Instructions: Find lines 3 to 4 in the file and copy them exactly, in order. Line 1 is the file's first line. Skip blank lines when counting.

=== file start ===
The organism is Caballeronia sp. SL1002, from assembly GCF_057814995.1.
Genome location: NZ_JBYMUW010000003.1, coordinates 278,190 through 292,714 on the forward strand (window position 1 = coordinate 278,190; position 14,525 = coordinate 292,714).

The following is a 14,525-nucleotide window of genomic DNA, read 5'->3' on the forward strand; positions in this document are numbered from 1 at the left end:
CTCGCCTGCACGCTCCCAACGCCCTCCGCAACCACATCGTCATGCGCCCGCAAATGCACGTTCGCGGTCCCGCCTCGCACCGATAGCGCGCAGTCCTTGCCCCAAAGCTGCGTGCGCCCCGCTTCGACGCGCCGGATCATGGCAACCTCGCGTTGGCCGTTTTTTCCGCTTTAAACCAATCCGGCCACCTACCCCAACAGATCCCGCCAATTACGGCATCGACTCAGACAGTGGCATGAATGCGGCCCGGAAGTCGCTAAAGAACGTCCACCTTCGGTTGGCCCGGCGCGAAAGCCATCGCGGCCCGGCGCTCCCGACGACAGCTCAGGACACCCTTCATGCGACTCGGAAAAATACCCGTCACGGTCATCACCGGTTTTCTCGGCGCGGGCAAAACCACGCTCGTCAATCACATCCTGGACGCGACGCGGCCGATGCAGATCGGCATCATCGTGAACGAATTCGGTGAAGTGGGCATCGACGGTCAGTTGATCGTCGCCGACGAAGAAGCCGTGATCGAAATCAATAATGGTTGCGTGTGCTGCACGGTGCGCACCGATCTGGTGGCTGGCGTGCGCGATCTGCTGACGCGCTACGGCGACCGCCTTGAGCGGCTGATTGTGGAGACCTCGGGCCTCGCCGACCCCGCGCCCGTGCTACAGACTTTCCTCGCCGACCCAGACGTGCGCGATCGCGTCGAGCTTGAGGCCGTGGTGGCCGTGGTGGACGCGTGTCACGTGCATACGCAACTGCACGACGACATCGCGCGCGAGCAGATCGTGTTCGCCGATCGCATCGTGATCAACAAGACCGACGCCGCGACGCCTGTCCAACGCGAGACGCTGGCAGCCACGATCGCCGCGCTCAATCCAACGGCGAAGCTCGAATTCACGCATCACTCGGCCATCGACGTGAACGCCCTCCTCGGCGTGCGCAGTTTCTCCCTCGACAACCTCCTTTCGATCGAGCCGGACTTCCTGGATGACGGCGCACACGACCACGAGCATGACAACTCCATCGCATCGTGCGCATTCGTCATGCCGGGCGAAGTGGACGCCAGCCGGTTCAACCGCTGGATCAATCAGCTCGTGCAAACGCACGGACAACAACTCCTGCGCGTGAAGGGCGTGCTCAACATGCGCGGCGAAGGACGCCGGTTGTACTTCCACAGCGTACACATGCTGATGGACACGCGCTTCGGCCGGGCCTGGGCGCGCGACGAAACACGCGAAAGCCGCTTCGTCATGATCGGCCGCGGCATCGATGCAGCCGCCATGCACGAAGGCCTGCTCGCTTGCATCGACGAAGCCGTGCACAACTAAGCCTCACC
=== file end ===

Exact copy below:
The following is a 14,525-nucleotide window of genomic DNA, read 5'->3' on the forward strand; positions in this document are numbered from 1 at the left end:
CTCGCCTGCACGCTCCCAACGCCCTCCGCAACCACATCGTCATGCGCCCGCAAATGCACGTTCGCGGTCCCGCCTCGCACCGATAGCGCGCAGTCCTTGCCCCAAAGCTGCGTGCGCCCCGCTTCGACGCGCCGGATCATGGCAACCTCGCGTTGGCCGTTTTTTCCGCTTTAAACCAATCCGGCCACCTACCCCAACAGATCCCGCCAATTACGGCATCGACTCAGACAGTGGCATGAATGCGGCCCGGAAGTCGCTAAAGAACGTCCACCTTCGGTTGGCCCGGCGCGAAAGCCATCGCGGCCCGGCGCTCCCGACGACAGCTCAGGACACCCTTCATGCGACTCGGAAAAATACCCGTCACGGTCATCACCGGTTTTCTCGGCGCGGGCAAAACCACGCTCGTCAATCACATCCTGGACGCGACGCGGCCGATGCAGATCGGCATCATCGTGAACGAATTCGGTGAAGTGGGCATCGACGGTCAGTTGATCGTCGCCGACGAAGAAGCCGTGATCGAAATCAATAATGGTTGCGTGTGCTGCACGGTGCGCACCGATCTGGTGGCTGGCGTGCGCGATCTGCTGACGCGCTACGGCGACCGCCTTGAGCGGCTGATTGTGGAGACCTCGGGCCTCGCCGACCCCGCGCCCGTGCTACAGACTTTCCTCGCCGACCCAGACGTGCGCGATCGCGTCGAGCTTGAGGCCGTGGTGGCCGTGGTGGACGCGTGTCACGTGCATACGCAACTGCACGACGACATCGCGCGCGAGCAGATCGTGTTCGCCGATCGCATCGTGATCAACAAGACCGACGCCGCGACGCCTGTCCAACGCGAGACGCTGGCAGCCACGATCGCCGCGCTCAATCCAACGGCGAAGCTCGAATTCACGCATCACTCGGCCATCGACGTGAACGCCCTCCTCGGCGTGCGCAGTTTCTCCCTCGACAACCTCCTTTCGATCGAGCCGGACTTCCTGGATGACGGCGCACACGACCACGAGCATGACAACTCCATCGCATCGTGCGCATTCGTCATGCCGGGCGAAGTGGACGCCAGCCGGTTCAACCGCTGGATCAATCAGCTCGTGCAAACGCACGGACAACAACTCCTGCGCGTGAAGGGCGTGCTCAACATGCGCGGCGAAGGACGCCGGTTGTACTTCCACAGCGTACACATGCTGATGGACACGCGCTTCGGCCGGGCCTGGGCGCGCGACGAAACACGCGAAAGCCGCTTCGTCATGATCGGCCGCGGCATCGATGCAGCCGCCATGCACGAAGGCCTGCTCGCTTGCATCGACGAAGCCGTGCACAACTAAGCCTCACC